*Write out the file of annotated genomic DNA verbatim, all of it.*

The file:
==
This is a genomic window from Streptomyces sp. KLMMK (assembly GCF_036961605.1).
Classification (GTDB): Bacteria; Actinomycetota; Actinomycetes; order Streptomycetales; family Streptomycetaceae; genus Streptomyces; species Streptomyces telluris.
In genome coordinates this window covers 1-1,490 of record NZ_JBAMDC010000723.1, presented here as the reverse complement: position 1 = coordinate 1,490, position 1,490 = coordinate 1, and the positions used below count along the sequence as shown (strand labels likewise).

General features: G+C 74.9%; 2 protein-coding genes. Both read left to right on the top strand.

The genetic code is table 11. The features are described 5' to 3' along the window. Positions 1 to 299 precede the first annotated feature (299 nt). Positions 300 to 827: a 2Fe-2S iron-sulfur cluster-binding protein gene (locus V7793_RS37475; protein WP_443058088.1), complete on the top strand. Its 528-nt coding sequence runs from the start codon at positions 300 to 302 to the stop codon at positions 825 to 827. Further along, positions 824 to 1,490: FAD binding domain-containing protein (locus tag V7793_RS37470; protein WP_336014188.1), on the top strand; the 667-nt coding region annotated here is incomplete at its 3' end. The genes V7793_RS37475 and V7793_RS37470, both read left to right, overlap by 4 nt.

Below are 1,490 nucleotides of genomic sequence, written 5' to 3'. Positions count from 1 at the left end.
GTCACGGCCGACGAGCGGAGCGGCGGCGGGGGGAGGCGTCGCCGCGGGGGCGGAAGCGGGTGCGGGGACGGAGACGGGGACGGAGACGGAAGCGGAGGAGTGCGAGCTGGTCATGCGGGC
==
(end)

This is a genomic window from Streptomyces sp. KLMMK (assembly GCF_036961605.1).
Classification (GTDB): Bacteria; Actinomycetota; Actinomycetes; order Streptomycetales; family Streptomycetaceae; genus Streptomyces; species Streptomyces telluris.
In genome coordinates this window covers 1-1,490 of record NZ_JBAMDC010000723.1, presented here as the reverse complement: position 1 = coordinate 1,490, position 1,490 = coordinate 1, and the positions used below count along the sequence as shown (strand labels likewise).

General features: G+C 74.9%; 2 protein-coding genes. Both read left to right on the top strand.

The genetic code is table 11. The features are described 5' to 3' along the window. Positions 1 to 299 precede the first annotated feature (299 nt). Positions 300 to 827: a 2Fe-2S iron-sulfur cluster-binding protein gene (locus V7793_RS37475; protein WP_443058088.1), complete on the top strand. Its 528-nt coding sequence runs from the start codon at positions 300 to 302 to the stop codon at positions 825 to 827. Further along, positions 824 to 1,490: FAD binding domain-containing protein (locus tag V7793_RS37470; protein WP_336014188.1), on the top strand; the 667-nt coding region annotated here is incomplete at its 3' end. The genes V7793_RS37475 and V7793_RS37470, both read left to right, overlap by 4 nt.

Below are 1,490 nucleotides of genomic sequence, written 5' to 3'. Positions count from 1 at the left end.
GTCACGGCCGACGAGCGGAGCGGCGGCGGGGGGAGGCGTCGCCGCGGGGGCGGAAGCGGGTGCGGGGACGGAGACGGGGACGGAGACGGAAGCGGAGGAGTGCGAGCTGGTCATGCGGGC